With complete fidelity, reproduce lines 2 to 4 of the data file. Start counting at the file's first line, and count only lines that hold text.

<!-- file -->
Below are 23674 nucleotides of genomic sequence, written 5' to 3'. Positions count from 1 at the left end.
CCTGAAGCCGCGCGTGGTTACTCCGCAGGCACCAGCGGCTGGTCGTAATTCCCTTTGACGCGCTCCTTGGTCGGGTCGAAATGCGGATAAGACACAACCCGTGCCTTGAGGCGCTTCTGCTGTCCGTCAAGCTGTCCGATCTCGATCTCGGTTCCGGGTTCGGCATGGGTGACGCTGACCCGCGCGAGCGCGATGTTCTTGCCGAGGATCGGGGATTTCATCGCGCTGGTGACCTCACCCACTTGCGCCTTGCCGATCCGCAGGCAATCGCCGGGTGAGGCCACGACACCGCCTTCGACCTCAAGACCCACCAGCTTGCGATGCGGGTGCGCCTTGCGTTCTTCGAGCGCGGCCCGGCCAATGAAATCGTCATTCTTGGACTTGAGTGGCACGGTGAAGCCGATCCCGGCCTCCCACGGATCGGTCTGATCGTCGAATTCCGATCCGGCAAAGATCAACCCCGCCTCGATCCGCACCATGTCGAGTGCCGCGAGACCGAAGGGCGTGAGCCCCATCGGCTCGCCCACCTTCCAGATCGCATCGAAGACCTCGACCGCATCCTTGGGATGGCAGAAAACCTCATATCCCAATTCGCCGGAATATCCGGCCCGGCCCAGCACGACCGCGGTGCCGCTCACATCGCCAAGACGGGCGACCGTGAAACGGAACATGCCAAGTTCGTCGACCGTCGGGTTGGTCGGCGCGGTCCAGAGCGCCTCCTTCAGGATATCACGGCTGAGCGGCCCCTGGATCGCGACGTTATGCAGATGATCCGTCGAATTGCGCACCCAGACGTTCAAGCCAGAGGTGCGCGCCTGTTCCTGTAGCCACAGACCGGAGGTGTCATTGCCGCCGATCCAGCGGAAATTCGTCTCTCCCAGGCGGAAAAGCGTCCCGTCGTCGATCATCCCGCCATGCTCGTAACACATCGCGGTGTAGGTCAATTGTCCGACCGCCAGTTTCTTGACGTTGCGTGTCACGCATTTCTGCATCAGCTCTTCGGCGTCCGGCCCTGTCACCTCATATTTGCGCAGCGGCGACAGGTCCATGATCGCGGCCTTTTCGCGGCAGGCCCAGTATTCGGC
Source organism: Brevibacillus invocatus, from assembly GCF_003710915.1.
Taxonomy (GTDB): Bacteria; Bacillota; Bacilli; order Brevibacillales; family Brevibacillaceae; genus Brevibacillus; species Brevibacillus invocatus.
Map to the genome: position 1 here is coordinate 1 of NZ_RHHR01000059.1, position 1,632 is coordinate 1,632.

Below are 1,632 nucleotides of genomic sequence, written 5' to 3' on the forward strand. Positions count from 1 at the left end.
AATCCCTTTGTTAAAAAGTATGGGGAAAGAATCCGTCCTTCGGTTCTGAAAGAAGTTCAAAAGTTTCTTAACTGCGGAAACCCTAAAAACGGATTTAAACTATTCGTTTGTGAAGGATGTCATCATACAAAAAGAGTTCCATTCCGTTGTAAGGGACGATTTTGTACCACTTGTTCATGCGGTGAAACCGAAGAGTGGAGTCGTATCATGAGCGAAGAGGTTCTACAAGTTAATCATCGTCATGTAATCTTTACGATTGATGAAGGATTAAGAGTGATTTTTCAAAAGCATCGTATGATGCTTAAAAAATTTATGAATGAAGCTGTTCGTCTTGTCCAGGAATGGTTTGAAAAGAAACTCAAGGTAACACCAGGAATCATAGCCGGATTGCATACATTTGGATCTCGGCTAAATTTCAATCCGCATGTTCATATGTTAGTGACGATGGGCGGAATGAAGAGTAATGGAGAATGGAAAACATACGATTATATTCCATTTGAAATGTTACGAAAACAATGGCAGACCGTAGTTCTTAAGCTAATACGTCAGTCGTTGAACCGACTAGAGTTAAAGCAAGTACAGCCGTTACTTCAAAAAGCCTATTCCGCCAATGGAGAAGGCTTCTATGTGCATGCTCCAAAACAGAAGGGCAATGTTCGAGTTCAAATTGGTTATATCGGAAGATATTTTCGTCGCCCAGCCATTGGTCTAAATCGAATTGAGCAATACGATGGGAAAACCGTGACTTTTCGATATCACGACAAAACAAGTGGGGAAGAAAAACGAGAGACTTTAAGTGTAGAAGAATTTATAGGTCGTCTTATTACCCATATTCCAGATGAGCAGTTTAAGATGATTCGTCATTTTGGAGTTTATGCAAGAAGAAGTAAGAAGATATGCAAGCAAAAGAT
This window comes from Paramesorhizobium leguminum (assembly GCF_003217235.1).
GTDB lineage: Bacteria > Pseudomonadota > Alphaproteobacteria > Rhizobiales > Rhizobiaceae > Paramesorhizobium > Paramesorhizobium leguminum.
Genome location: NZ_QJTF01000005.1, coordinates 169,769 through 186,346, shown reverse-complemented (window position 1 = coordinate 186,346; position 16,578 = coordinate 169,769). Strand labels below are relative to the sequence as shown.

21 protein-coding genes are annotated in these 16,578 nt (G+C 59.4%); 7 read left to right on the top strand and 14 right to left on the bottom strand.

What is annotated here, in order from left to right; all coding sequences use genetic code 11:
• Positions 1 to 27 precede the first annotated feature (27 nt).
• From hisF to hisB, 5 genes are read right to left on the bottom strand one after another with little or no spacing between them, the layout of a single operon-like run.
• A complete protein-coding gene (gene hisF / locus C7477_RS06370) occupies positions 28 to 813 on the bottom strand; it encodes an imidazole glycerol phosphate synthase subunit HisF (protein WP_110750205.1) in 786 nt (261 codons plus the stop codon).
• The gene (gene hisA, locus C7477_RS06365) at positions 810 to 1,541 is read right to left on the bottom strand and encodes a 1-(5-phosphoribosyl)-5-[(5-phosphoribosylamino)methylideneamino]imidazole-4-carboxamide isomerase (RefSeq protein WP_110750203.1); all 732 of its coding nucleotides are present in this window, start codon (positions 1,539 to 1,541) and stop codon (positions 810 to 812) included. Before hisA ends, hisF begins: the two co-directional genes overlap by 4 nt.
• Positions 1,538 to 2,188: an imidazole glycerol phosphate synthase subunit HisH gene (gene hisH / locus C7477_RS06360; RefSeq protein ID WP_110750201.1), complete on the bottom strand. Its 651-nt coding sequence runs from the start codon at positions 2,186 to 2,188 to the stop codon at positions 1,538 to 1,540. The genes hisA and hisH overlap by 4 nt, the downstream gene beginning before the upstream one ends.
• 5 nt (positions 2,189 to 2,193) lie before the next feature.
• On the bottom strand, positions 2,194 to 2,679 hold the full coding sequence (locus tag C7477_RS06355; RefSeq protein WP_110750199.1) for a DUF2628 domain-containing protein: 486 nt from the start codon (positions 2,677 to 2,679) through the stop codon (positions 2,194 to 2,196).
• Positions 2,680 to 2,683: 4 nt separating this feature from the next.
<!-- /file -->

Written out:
CCTGAAGCCGCGCGTGGTTACTCCGCAGGCACCAGCGGCTGGTCGTAATTCCCTTTGACGCGCTCCTTGGTCGGGTCGAAATGCGGATAAGACACAACCCGTGCCTTGAGGCGCTTCTGCTGTCCGTCAAGCTGTCCGATCTCGATCTCGGTTCCGGGTTCGGCATGGGTGACGCTGACCCGCGCGAGCGCGATGTTCTTGCCGAGGATCGGGGATTTCATCGCGCTGGTGACCTCACCCACTTGCGCCTTGCCGATCCGCAGGCAATCGCCGGGTGAGGCCACGACACCGCCTTCGACCTCAAGACCCACCAGCTTGCGATGCGGGTGCGCCTTGCGTTCTTCGAGCGCGGCCCGGCCAATGAAATCGTCATTCTTGGACTTGAGTGGCACGGTGAAGCCGATCCCGGCCTCCCACGGATCGGTCTGATCGTCGAATTCCGATCCGGCAAAGATCAACCCCGCCTCGATCCGCACCATGTCGAGTGCCGCGAGACCGAAGGGCGTGAGCCCCATCGGCTCGCCCACCTTCCAGATCGCATCGAAGACCTCGACCGCATCCTTGGGATGGCAGAAAACCTCATATCCCAATTCGCCGGAATATCCGGCCCGGCCCAGCACGACCGCGGTGCCGCTCACATCGCCAAGACGGGCGACCGTGAAACGGAACATGCCAAGTTCGTCGACCGTCGGGTTGGTCGGCGCGGTCCAGAGCGCCTCCTTCAGGATATCACGGCTGAGCGGCCCCTGGATCGCGACGTTATGCAGATGATCCGTCGAATTGCGCACCCAGACGTTCAAGCCAGAGGTGCGCGCCTGTTCCTGTAGCCACAGACCGGAGGTGTCATTGCCGCCGATCCAGCGGAAATTCGTCTCTCCCAGGCGGAAAAGCGTCCCGTCGTCGATCATCCCGCCATGCTCGTAACACATCGCGGTGTAGGTCAATTGTCCGACCGCCAGTTTCTTGACGTTGCGTGTCACGCATTTCTGCATCAGCTCTTCGGCGTCCGGCCCTGTCACCTCATATTTGCGCAGCGGCGACAGGTCCATGATCGCGGCCTTTTCGCGGCAGGCCCAGTATTCGGC
Source organism: Brevibacillus invocatus, from assembly GCF_003710915.1.
Taxonomy (GTDB): Bacteria; Bacillota; Bacilli; order Brevibacillales; family Brevibacillaceae; genus Brevibacillus; species Brevibacillus invocatus.